People are mad about J. Robert Oppenheimer. It’s not because of his work as director of the Manhattan Project, or even his leftist politics and ties to the Communist Party. This time, it’s because of Oppenheimer, the new biopic from Christopher Nolan — specifically the sex scene between Oppenheimer (Cillian Murphy) and his real-life partner Jean Tatlock (Florence Pugh).
The scene scans as a bit hokey, perhaps because of Nolan’s long-standing directorial impulse to present most things as straightforwardly as possible: Tatlock and Oppenheimer are having sex. His heart doesn’t seem in it, and she stops, grabs his copy of the Bhagavad Gita off his shelf, straddles him, and asks him to read the Sanskrit aloud. Then she returns to having sex with him as he reads, “Now I am become Death, the destroyer of worlds.”
This quote is, of course, important later in the movie. It’s what the real Oppenheimer said ran through his mind during the first detonation of the atomic bomb, something Oppenheimer depicts in recreating that test. In a way, this scene (which is, no matter how you slice it, a lot) feels not unlike the “Han Solo” scene in Solo or how Indy got his hat and whip. But there’s more to it — and, importantly, more to how these two moments from Oppenheimer inform each other.
[Ed. note: This post contains spoilers for Oppenheimer — to the extent there are any in a historical drama.]
As Nolan takes great pains to communicate when portraying the Trinity test, the scientists at Los Alamos surprised even themselves with the destructive power of the bomb. It’s hefty subject matter, but Nolan keeps the focus relatively tight. Even while surveying the varying reactions scientists and soldiers have to that first test detonation, Nolan keeps the immediate aftermath on Oppenheimer, his breath, and the nascent but growing comprehension of what they’ve just marshaled into the world.
In this way, it makes sense that the best way Robert has to quantify his team’s accomplishment, in all its awe-inspiring, horrifying glory, is by tripping into the mythological. (While the “destroyer of worlds” quote is more famous, Oppenheimer has said he initially thought of a different Bhagavad Gita quote when he saw the bomb: “If the radiance of a thousand suns were to burst into the sky, that would be like the splendor of the Mighty One.”)
But in Oppenheimer, Nolan denies the man any simple elevation to the divine. At every turn, Nolan chooses to make him human, in all his complicated, contradictory impulses. And the same is true in the choice to plant that initial Bhagavad Gita quote early on. Oppenheimer uses the sex scene to posit that while facing the aftermath of the test bomb, Oppenheimer wasn’t merely reflecting on his godlike power to destroy life. His mind was racing to make sense of what he had done, and finding strange echoes from his own experiences.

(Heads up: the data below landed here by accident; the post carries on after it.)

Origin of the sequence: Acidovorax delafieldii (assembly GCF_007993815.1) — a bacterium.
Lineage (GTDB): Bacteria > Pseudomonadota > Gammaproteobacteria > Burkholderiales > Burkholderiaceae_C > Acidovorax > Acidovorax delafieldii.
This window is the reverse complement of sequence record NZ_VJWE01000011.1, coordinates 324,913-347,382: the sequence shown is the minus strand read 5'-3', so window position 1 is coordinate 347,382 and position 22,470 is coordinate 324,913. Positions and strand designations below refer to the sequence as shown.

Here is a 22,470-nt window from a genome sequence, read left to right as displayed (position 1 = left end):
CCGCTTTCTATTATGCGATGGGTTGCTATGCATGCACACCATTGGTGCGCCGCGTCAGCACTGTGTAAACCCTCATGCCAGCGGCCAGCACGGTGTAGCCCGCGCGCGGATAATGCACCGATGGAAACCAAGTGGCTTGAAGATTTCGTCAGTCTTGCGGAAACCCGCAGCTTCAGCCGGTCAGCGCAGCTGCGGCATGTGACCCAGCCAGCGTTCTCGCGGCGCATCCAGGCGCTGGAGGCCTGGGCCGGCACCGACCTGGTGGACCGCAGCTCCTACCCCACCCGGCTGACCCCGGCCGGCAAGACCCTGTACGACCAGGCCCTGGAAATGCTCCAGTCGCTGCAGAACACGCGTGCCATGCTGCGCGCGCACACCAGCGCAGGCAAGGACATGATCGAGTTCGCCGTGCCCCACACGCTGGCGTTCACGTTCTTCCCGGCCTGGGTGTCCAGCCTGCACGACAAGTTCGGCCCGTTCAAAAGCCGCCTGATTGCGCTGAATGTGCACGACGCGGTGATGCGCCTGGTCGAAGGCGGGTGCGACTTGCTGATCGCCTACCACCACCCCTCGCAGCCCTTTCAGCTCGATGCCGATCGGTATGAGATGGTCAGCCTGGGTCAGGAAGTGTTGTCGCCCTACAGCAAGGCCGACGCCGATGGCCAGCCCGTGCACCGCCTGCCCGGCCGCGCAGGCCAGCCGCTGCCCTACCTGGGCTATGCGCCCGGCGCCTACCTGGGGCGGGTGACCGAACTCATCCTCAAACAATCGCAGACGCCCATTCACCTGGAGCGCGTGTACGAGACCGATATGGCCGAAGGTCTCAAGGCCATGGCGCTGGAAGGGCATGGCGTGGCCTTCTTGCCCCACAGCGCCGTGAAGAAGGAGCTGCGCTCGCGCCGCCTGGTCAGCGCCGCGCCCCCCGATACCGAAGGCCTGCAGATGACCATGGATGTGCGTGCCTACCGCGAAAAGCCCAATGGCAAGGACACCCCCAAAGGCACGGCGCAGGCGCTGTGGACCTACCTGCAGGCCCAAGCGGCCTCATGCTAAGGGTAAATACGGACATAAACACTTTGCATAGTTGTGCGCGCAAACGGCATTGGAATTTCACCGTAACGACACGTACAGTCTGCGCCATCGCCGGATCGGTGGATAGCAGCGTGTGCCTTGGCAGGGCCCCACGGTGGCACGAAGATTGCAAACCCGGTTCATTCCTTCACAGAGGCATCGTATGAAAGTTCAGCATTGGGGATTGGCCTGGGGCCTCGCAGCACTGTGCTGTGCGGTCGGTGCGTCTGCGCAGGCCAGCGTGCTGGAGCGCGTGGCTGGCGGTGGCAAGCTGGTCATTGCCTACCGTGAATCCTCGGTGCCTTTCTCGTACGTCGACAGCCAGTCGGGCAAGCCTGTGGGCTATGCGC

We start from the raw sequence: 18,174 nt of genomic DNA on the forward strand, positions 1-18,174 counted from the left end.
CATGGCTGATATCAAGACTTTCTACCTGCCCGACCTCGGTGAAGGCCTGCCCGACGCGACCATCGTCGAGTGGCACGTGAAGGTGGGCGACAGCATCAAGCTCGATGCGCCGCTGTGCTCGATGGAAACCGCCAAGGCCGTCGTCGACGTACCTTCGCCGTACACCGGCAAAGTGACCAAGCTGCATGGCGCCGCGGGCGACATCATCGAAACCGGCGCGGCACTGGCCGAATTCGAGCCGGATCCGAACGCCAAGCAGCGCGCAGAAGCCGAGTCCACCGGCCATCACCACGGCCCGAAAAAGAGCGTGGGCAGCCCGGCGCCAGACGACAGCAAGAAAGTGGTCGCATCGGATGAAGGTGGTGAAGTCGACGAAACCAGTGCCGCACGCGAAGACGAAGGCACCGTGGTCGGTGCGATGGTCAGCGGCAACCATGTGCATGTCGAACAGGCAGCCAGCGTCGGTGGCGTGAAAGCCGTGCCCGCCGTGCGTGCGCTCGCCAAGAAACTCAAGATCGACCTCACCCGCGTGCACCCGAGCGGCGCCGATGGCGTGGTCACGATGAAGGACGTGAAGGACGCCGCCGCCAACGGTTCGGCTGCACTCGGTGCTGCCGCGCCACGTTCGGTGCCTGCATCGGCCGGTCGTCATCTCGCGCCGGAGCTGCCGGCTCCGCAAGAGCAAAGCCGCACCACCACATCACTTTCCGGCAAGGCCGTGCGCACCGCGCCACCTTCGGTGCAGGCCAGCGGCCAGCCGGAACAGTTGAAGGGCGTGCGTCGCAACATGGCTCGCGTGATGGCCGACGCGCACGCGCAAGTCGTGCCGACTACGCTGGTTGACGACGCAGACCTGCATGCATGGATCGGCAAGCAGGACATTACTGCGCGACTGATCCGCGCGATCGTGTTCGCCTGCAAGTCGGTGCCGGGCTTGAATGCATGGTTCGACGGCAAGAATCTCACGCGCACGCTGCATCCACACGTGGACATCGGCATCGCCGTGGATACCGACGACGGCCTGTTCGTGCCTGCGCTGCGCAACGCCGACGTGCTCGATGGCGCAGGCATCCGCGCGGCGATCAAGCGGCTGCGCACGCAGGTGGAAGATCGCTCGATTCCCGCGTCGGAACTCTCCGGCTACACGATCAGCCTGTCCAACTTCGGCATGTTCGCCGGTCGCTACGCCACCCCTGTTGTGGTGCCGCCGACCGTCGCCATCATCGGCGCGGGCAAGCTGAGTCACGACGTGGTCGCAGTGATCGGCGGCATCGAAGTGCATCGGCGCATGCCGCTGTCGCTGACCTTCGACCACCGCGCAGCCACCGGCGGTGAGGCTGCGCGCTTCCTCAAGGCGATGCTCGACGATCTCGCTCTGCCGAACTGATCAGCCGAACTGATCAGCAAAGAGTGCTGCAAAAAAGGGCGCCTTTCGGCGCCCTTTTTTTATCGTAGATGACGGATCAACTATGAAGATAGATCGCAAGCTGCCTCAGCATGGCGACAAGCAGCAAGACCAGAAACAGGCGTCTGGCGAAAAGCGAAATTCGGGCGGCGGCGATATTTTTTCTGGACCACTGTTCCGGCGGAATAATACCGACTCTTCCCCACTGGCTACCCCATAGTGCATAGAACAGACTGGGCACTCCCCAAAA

Again and again, Oppenheimer shows us a scientist who was brilliant and curious to a fault. His intellect makes him look like an ass, and also excuses him from many of the repercussions of his own behavior. He exercises his mind wherever he can, like reading Das Kapital in its “original German.” And in some ways, that’s the limit of what he does: He unthinkingly tells his wife, Kitty (Emily Blunt), that her first husband died for a good cause because he was a soldier in the Spanish Civil War. He’s totally unable to see the actual tragedy of her loss, because he’s too busy engaging in intellectual showmanship.
In that way, the Trinity test isn’t just a culmination of his life or his work, but the ultimate test of his intellectual curiosity outpacing his sense. At Los Alamos, he reminds people that “theory will only take you so far,” even if it means there’s a non-zero chance of setting Earth’s atmosphere on fire just by testing the A-bomb.
When Oppenheimer first invokes the Bhagavad Gita quote during the sex scene, the moment seems tawdry and far-flung, almost like something spun out of a different movie entirely. But once time slows at Los Alamos in the bright flash of the bomb, it feels perfect. In that moment, that melding of emotions, Oppenheimer’s mind is struggling to comprehend what they’ve done, what he’s done, and he casts about for anything to make sense of it. Time collapses around him (as time tends to do in Nolan’s films), and suddenly he’s feeling that same swirl of feelings he did with Tatlock: intellectually engaged, bizarrely excited, maybe even a little astonished at how he got there.
It’s odd, certainly, to liken a strange sexual encounter with detonating a new and more terrible weapon than the world had ever seen before. But then again, struggling to comprehend the horrors of atomic warfare, especially as the one shepherding it into the world, is close to a singular experience. This is the way Nolan loves to build his stories, with spirals through time that loop back and refocus what we saw before, nailing big scientific concepts down with unbridled sincerity. Memento moves forward and backward to contextualize a man’s fight for justice. Dunkirk accordions a rescue effort out through three radically different timelines. And Oppenheimer keeps making the egotist weirdo at the center of its story human. It links his evocation of the spiritual into something much more earthly, and makes the act of changing the world forever feel as intimate and personal as anything can.